Persistent chronic myeloid leukemia (CML) in patients previously thought to be in remission can be detected with digital polymerase chain reaction (dPCR), according to a recent study in The Journal of Molecular Diagnostics.1
CML is characterized by the involvement of the BCR-ABL1 tyrosine kinase protein, and so tyrosine kinase inhibitor (TKI) treatment has drastically improved the prognosis of patients with CML. In spite of this, 60% of the patients who underwent TKI treatment until they had no detectable blood biomarkers of CML had to restart TKI therapy upon the return of detectable CML. CML has been detected through transcripts of the BCR-ABL1 gene by reverse-transcription quantitative PCR, which are analyzed in peripheral blood samples.
This study used dPCR, a DNA-based digital assay that can detect lower levels of BCR-ABL1-positive disease. The assay uses a high-performing DNA-based hydrolysis probe that is specific to the molecular trace of each patient’s CML clone. This use of target-enriched next-generation sequencing uses DNA, which is more stable than the RNA used by reverse-transcription PCR. The authors described it as “relatively simple, cost-effective, and suited to a high-throughput laboratory.”
This study assessed the sensitivity of dPCR compared with 3 other more commonly used quantitative PCR approaches. The study tested 46 follow-up samples from 6 patients with diagnoses of early CML. Among the 46 samples, 36 were considered to be in deep molecular remission. From these 46 samples, persistent CML was detected by dPCR in 81%, by DNA-based quantitative PCR in 19%, and by real-time digital PCR in 25%. Overall, dPCR was far more sensitive in detecting persistent CML than 2 other more commonly used quantitative PCR techniques.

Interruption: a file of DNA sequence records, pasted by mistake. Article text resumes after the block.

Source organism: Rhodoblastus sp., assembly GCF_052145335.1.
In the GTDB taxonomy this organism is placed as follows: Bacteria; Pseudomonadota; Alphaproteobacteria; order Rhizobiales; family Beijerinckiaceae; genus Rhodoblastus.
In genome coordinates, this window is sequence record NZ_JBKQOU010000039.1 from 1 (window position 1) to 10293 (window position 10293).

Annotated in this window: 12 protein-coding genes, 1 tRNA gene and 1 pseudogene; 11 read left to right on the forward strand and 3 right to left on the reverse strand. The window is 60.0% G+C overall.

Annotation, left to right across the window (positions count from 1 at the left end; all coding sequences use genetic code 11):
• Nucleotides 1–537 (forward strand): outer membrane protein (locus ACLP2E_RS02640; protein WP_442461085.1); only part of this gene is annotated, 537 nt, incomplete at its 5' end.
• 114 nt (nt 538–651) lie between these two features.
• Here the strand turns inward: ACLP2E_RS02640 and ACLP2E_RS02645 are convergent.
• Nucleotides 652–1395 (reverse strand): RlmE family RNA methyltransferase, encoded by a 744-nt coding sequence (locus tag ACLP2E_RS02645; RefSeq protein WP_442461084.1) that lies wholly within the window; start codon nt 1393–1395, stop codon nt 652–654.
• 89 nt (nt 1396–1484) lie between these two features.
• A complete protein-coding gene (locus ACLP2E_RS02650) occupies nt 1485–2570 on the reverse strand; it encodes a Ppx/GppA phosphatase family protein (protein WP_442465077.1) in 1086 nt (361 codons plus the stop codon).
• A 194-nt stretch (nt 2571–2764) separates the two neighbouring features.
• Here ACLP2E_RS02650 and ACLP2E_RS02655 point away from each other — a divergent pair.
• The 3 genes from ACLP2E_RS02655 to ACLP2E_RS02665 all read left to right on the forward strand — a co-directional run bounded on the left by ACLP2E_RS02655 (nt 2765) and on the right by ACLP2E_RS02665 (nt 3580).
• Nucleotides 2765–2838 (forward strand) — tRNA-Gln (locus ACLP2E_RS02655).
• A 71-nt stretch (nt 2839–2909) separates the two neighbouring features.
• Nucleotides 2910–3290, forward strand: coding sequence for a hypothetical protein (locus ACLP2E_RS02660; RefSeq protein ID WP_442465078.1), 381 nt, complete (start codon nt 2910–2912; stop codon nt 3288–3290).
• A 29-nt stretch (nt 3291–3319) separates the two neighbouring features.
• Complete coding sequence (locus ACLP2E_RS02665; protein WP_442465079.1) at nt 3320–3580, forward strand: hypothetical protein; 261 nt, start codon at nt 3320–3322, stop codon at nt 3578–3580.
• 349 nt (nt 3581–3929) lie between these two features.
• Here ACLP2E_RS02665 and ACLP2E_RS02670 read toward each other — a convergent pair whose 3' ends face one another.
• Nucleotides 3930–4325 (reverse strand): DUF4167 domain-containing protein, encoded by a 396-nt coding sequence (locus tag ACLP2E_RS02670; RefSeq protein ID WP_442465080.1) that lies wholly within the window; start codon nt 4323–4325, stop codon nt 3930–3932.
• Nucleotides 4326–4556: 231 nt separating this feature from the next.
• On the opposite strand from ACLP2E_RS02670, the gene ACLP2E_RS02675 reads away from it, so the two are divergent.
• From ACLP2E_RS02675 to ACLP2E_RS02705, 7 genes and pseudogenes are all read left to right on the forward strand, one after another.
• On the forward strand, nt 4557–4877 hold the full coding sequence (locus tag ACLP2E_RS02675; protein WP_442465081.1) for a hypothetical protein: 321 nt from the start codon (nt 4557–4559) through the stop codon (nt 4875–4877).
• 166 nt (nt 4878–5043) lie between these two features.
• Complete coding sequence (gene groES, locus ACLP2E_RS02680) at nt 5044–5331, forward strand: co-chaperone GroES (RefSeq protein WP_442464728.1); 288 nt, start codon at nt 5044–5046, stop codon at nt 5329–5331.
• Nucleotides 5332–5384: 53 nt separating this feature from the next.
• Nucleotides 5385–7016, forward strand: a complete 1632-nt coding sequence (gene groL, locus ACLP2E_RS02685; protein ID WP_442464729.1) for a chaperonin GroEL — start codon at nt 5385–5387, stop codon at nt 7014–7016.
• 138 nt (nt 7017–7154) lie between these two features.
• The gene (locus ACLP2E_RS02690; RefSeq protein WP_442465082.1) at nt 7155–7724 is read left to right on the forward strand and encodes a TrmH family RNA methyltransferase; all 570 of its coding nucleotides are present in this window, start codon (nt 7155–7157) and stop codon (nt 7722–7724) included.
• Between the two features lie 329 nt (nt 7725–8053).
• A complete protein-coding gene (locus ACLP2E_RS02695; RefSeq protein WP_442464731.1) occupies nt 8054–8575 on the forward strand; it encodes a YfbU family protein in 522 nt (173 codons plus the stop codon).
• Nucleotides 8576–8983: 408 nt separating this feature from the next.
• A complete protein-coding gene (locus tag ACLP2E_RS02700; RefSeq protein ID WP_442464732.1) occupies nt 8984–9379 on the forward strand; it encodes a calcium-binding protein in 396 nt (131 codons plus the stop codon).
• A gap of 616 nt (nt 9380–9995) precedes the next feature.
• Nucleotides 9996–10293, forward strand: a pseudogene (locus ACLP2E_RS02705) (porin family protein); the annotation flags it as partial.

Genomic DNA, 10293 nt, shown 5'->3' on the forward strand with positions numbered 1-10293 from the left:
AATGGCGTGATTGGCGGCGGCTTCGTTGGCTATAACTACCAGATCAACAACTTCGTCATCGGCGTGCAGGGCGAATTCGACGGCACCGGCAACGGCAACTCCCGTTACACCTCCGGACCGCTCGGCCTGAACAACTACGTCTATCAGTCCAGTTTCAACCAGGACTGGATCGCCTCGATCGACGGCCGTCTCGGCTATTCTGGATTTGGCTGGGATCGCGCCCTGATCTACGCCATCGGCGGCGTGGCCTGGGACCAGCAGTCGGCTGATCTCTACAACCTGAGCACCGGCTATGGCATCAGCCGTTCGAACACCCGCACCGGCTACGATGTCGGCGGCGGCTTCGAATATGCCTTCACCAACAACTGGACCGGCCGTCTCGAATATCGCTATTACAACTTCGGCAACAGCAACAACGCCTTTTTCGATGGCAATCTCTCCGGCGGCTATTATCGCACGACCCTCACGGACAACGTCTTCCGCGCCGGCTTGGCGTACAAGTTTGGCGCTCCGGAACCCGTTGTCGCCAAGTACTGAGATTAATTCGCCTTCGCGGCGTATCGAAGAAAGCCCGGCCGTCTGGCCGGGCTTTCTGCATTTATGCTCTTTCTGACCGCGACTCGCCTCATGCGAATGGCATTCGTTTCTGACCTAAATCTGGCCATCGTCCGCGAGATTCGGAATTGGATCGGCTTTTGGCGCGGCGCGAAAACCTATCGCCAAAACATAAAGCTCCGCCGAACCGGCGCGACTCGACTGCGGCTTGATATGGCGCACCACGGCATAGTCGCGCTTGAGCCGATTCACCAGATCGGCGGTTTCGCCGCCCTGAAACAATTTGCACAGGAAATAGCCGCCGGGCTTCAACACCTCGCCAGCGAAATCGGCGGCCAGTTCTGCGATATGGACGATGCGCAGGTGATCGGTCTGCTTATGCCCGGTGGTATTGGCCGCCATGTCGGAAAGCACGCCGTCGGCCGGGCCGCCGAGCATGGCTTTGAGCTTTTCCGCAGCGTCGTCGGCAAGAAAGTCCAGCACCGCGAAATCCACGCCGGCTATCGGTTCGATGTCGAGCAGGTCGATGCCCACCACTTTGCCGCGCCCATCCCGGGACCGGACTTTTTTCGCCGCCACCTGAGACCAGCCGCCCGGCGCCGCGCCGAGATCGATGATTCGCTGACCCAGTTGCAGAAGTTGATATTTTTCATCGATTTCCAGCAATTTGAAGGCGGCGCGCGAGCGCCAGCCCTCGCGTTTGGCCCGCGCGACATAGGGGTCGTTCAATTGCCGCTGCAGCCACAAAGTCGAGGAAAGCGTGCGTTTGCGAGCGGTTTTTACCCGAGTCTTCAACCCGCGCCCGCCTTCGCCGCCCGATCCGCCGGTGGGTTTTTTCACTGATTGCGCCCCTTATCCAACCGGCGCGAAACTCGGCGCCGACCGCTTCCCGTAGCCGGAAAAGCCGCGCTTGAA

Since dPCR was more sensitive in detecting persistent CML, it could improve the management of TKI therapy. Further development of this technique could mean that only patients who were truly in deep remission would stop TKI therapy.
“We conclude that dPCR for BCR-ABL1 DNA is the most sensitive available method of residual disease detection in CML and may prove useful in the management of TKI withdrawal,” stated Jane F. Apperley, MD, PhD, FRCPath, department head of the Centre for Haematology at Imperial College, London, England, and lead author of the study.
“If validated in clinical trials of stopping TKIs, this technique will permit a more personalized approach to recommendations for dose reduction or drug cessation in individual patients, ensuring that therapy is withdrawn only from patients with the highest chance of long-term remission.”
1. Alikian M, Ellery P, Forbes M, et al. Next-generation sequencing-assisted DNA-based digital PCR for a personalized approach to the detection and quantification of residual disease in chromic myeloid leukemia in patients. J Mol Diagn. 2016;18(2):176-189.